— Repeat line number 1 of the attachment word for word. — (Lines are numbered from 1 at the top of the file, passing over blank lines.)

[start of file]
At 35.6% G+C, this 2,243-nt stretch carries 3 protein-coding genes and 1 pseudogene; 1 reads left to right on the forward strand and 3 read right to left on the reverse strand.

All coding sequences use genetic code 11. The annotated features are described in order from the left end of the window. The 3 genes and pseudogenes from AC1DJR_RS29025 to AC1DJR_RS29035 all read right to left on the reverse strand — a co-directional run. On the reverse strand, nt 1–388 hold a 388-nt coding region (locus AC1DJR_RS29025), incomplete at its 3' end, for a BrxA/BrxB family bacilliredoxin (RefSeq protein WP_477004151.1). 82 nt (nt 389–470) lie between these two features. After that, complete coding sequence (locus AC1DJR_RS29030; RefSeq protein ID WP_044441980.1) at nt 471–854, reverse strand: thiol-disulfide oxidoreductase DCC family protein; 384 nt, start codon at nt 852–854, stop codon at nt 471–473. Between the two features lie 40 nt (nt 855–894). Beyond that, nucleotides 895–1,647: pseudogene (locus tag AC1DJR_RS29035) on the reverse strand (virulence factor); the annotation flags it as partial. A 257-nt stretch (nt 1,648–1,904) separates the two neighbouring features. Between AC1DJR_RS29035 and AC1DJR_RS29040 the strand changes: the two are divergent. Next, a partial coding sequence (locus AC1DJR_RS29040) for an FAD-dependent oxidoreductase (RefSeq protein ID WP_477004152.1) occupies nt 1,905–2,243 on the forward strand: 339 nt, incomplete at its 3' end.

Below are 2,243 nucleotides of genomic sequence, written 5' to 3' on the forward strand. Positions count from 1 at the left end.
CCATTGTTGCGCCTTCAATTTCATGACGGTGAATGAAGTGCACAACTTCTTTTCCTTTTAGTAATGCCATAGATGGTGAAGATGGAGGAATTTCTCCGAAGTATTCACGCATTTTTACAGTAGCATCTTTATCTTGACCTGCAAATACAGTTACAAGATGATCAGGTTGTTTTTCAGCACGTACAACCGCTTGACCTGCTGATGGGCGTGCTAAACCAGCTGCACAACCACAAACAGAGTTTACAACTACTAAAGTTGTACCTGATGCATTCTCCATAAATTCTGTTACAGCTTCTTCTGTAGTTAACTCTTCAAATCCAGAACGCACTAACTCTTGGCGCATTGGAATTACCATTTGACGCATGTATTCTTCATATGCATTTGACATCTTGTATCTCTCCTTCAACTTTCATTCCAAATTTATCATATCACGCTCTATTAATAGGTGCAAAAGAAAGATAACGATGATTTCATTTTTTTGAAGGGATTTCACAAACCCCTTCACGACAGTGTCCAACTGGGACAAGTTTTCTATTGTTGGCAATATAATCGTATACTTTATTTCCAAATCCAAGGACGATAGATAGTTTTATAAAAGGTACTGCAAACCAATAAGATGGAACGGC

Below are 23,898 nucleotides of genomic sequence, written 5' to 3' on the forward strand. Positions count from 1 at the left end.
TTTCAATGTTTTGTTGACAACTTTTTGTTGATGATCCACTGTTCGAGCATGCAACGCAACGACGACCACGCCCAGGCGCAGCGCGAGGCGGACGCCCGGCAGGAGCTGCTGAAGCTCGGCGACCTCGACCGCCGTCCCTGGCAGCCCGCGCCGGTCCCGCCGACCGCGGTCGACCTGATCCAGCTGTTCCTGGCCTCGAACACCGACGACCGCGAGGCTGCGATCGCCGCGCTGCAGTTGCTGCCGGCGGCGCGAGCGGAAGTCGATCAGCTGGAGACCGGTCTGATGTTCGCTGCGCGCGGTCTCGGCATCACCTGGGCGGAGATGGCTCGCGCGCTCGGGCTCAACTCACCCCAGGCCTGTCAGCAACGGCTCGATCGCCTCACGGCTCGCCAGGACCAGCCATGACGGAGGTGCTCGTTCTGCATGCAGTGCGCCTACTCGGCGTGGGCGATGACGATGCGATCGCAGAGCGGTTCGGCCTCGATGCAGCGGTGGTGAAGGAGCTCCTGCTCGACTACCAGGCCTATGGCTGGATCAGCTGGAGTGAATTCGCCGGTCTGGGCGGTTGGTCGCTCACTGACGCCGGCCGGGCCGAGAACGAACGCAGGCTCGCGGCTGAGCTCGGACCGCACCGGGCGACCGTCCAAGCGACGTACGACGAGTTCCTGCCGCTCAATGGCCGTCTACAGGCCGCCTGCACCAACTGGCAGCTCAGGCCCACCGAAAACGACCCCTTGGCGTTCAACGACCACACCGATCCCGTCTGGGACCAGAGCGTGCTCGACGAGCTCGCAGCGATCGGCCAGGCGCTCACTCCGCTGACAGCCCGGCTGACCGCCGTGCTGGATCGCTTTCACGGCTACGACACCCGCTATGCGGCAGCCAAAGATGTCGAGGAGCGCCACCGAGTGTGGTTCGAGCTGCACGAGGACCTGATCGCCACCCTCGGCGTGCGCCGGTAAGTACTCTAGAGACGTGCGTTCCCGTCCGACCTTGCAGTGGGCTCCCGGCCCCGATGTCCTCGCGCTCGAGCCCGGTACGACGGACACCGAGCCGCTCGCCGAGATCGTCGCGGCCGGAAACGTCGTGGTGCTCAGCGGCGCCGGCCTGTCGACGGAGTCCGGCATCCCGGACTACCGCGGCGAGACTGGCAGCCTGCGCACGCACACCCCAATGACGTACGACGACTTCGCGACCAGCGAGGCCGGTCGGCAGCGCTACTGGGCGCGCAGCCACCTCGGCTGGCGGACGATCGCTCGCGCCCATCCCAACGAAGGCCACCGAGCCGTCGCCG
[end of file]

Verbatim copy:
At 35.6% G+C, this 2,243-nt stretch carries 3 protein-coding genes and 1 pseudogene; 1 reads left to right on the forward strand and 3 read right to left on the reverse strand.